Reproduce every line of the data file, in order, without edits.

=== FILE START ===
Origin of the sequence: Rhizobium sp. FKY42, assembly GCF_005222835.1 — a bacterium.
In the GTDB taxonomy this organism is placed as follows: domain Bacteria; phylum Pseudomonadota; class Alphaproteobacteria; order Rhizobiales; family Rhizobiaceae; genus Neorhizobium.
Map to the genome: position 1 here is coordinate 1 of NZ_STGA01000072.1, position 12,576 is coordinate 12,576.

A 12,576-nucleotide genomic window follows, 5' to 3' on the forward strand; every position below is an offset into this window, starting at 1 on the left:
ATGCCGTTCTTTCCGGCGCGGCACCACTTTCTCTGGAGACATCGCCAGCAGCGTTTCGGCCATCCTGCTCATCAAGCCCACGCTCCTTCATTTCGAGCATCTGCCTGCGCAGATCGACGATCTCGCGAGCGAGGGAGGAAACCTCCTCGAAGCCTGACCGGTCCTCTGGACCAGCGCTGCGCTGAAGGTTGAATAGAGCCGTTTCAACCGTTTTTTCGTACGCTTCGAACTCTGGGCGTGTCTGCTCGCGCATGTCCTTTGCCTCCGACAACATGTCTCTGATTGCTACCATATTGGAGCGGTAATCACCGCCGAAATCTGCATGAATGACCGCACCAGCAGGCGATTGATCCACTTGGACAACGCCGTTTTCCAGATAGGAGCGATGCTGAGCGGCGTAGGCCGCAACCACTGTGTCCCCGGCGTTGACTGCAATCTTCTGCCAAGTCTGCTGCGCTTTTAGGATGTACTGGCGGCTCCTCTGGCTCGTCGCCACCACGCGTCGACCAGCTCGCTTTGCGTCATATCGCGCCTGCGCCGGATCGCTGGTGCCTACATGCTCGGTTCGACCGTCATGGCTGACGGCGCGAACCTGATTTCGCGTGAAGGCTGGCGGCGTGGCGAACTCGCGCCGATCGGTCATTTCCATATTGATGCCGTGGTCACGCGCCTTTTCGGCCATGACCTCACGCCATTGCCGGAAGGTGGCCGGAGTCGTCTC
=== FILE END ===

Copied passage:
Origin of the sequence: Rhizobium sp. FKY42, assembly GCF_005222835.1 — a bacterium.
In the GTDB taxonomy this organism is placed as follows: domain Bacteria; phylum Pseudomonadota; class Alphaproteobacteria; order Rhizobiales; family Rhizobiaceae; genus Neorhizobium.
Map to the genome: position 1 here is coordinate 1 of NZ_STGA01000072.1, position 12,576 is coordinate 12,576.

A 12,576-nucleotide genomic window follows, 5' to 3' on the forward strand; every position below is an offset into this window, starting at 1 on the left:
ATGCCGTTCTTTCCGGCGCGGCACCACTTTCTCTGGAGACATCGCCAGCAGCGTTTCGGCCATCCTGCTCATCAAGCCCACGCTCCTTCATTTCGAGCATCTGCCTGCGCAGATCGACGATCTCGCGAGCGAGGGAGGAAACCTCCTCGAAGCCTGACCGGTCCTCTGGACCAGCGCTGCGCTGAAGGTTGAATAGAGCCGTTTCAACCGTTTTTTCGTACGCTTCGAACTCTGGGCGTGTCTGCTCGCGCATGTCCTTTGCCTCCGACAACATGTCTCTGATTGCTACCATATTGGAGCGGTAATCACCGCCGAAATCTGCATGAATGACCGCACCAGCAGGCGATTGATCCACTTGGACAACGCCGTTTTCCAGATAGGAGCGATGCTGAGCGGCGTAGGCCGCAACCACTGTGTCCCCGGCGTTGACTGCAATCTTCTGCCAAGTCTGCTGCGCTTTTAGGATGTACTGGCGGCTCCTCTGGCTCGTCGCCACCACGCGTCGACCAGCTCGCTTTGCGTCATATCGCGCCTGCGCCGGATCGCTGGTGCCTACATGCTCGGTTCGACCGTCATGGCTGACGGCGCGAACCTGATTTCGCGTGAAGGCTGGCGGCGTGGCGAACTCGCGCCGATCGGTCATTTCCATATTGATGCCGTGGTCACGCGCCTTTTCGGCCATGACCTCACGCCATTGCCGGAAGGTGGCCGGAGTCGTCTC